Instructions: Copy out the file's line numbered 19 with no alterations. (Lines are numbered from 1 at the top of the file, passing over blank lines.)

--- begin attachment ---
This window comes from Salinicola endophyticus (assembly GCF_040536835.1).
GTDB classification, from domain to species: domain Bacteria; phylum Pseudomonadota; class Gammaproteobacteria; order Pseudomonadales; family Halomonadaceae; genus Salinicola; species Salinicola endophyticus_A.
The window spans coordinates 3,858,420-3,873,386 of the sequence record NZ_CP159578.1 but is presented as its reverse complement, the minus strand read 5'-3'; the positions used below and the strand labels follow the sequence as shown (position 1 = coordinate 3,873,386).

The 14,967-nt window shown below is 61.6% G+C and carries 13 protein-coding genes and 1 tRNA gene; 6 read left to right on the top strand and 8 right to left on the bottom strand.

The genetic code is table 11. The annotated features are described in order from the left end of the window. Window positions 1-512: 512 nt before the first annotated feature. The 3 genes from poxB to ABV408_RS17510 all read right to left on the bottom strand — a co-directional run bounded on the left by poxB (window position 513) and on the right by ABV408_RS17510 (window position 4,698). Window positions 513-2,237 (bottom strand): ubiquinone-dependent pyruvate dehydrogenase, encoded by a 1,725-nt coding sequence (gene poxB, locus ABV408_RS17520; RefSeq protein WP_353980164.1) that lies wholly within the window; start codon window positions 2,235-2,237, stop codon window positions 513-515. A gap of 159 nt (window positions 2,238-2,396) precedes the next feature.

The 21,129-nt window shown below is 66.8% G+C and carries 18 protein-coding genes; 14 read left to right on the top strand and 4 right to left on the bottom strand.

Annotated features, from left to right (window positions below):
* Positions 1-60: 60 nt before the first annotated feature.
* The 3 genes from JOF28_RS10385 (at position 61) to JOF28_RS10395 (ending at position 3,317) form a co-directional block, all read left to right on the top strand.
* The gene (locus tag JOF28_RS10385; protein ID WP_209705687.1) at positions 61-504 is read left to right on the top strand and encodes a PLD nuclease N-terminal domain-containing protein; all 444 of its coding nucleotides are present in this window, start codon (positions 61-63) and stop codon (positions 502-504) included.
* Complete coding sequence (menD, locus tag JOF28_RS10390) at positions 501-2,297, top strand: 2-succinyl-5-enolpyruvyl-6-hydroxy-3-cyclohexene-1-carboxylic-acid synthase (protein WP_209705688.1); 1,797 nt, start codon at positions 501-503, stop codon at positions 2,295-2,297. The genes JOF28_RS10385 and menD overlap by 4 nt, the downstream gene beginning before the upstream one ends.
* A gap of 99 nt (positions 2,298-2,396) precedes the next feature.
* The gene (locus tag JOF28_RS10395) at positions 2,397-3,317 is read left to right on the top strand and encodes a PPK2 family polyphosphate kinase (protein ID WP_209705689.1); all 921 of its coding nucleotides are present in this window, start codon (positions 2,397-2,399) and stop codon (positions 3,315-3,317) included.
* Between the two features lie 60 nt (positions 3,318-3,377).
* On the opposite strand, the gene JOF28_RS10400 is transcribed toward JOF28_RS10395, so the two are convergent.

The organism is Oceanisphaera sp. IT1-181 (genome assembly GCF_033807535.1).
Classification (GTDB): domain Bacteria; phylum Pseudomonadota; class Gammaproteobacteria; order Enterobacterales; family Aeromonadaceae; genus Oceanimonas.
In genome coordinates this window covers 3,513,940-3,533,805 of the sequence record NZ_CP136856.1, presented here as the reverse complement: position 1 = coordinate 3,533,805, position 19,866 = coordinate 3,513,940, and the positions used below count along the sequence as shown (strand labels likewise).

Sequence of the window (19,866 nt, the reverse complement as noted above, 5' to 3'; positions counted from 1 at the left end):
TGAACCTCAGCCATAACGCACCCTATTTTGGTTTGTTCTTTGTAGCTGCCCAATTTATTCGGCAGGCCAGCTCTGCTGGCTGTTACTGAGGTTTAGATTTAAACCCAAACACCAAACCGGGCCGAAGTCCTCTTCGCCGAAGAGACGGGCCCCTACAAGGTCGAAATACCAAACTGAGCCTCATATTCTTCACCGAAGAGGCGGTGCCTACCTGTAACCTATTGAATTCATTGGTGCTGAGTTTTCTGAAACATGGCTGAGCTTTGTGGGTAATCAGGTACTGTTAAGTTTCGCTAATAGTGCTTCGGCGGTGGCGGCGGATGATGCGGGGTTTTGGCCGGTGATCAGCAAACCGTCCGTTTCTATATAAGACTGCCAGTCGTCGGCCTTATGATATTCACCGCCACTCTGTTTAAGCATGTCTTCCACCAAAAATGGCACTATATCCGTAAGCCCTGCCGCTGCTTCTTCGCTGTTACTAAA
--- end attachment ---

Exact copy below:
Sequence of the window (19,866 nt, the reverse complement as noted above, 5' to 3'; positions counted from 1 at the left end):